Choose from a variety of fun, educational programs, from night walks to rainforest and intertidal explorations, for your school or group. Call (250) 726-4716 or fax (250) 726-4720 for booking information and fees.
Another element of PRNPR's Heritage Learning program is the Pacific Rim Elderhostel program. Elderhostel is a recreational learning program for adults 50 years and older. The Pacific Rim Elderhostel is a 5 day/6 night program based in Green Point Campground that focuses on the natural and cultural heritage of the west coast.
For more information contact: Heather Holmes at 250-726-7165 or firstname.lastname@example.org
Fires may be made on beaches*, but they must be:
built below the high water mark
well away from large drift logs
put out before you leave. (Parking lots are gated and locked after 11:00 pm to allow park wildlife access to their feeding areas, free from disturbance)
*Fires are not permitted in the Green Point beach campsite area. Fires affect other camper's enjoyment of their site, and campers looking for firewood have caused damage to vegetation.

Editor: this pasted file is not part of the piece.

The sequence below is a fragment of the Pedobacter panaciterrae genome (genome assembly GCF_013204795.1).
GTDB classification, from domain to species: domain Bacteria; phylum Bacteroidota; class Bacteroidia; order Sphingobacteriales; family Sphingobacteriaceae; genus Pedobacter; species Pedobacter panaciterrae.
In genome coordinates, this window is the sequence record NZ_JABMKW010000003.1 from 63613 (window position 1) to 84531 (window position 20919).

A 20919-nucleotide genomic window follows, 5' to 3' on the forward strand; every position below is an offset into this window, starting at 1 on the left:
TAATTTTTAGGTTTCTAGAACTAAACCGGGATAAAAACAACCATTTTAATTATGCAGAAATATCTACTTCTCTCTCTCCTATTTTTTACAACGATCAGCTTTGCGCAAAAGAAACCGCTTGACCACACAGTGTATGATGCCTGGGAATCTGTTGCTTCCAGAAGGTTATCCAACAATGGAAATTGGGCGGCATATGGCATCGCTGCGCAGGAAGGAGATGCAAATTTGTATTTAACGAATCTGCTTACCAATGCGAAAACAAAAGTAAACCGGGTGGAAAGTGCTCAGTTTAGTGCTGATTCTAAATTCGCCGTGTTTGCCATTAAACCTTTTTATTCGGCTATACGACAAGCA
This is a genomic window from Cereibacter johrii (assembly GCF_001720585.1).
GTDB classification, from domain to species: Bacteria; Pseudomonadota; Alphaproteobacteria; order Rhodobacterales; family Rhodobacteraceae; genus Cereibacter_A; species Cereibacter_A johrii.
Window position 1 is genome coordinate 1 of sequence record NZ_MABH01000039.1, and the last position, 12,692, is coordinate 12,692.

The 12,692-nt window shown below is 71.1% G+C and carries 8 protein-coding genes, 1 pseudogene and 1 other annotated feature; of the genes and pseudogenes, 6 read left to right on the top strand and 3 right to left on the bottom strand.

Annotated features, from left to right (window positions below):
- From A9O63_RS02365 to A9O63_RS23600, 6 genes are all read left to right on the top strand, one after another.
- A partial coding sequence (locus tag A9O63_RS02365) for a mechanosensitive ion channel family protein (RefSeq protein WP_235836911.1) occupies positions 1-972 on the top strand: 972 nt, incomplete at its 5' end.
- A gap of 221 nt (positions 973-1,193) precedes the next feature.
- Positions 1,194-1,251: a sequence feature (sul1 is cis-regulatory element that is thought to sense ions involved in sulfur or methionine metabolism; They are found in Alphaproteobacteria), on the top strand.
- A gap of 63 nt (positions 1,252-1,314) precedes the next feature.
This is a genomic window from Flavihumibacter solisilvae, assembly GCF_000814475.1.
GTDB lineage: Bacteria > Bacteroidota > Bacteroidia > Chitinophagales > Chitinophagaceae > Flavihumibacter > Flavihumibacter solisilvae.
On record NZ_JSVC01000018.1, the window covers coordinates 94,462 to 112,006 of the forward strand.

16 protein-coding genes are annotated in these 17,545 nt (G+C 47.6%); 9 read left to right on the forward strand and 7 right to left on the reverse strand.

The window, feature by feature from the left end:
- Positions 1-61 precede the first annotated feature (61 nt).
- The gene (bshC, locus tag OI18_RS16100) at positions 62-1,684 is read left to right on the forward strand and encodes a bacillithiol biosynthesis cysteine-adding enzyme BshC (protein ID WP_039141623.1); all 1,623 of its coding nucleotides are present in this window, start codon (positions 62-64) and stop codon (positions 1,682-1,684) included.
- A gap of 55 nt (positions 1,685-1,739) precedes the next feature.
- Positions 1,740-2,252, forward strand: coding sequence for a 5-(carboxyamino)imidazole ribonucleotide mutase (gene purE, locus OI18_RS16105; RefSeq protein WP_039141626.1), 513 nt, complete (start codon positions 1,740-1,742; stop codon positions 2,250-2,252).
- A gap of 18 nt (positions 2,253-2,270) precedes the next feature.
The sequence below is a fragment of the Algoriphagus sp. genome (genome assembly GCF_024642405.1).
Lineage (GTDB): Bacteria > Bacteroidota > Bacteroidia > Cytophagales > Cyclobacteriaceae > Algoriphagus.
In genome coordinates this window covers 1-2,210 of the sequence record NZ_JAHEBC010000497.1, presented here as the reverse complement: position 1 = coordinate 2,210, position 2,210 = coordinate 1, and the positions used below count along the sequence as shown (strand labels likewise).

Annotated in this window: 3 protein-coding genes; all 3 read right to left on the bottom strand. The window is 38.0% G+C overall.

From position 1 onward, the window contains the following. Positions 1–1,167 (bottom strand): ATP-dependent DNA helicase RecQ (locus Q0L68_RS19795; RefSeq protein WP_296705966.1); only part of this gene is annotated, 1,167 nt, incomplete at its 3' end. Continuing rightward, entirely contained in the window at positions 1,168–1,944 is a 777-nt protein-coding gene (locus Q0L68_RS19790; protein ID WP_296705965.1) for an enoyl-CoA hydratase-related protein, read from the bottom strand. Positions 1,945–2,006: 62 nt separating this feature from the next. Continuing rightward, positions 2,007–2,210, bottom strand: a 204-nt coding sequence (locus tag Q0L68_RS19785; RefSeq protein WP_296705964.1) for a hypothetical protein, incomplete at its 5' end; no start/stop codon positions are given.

Finfish and shellfish harvest limits are reduced in PRNPR. It is your responsibility to:
carry the appropriate licences
know and adhere to the Department of Fisheries and Oceans regulations
check in advance for PSP (paralytic shellfish poisoning) warnings or closures (See Information Sources/References)
This is a national park reserve; established to protect the diversity of life in this area for present and future generations, consider not harvesting.
As you explore the LBU, you may discover many things you would like to bring home: shells, driftwood, feathers, rocks, plants and even animals. Removal of any natural or cultural resources from a national park is not permissible under the National Parks Act. Shells break down to form the beaches, and provide food for tiny creatures in the sand, which in turn become food for shorebirds. Driftwood provides a buffer against the waves, and prevents erosion of the upper beach levels. Consider beachcombing for plastics and debris, and drop them off in a parking lot garbage can. National parks are our national treasures, help preserve their integrity for today and tomorrow.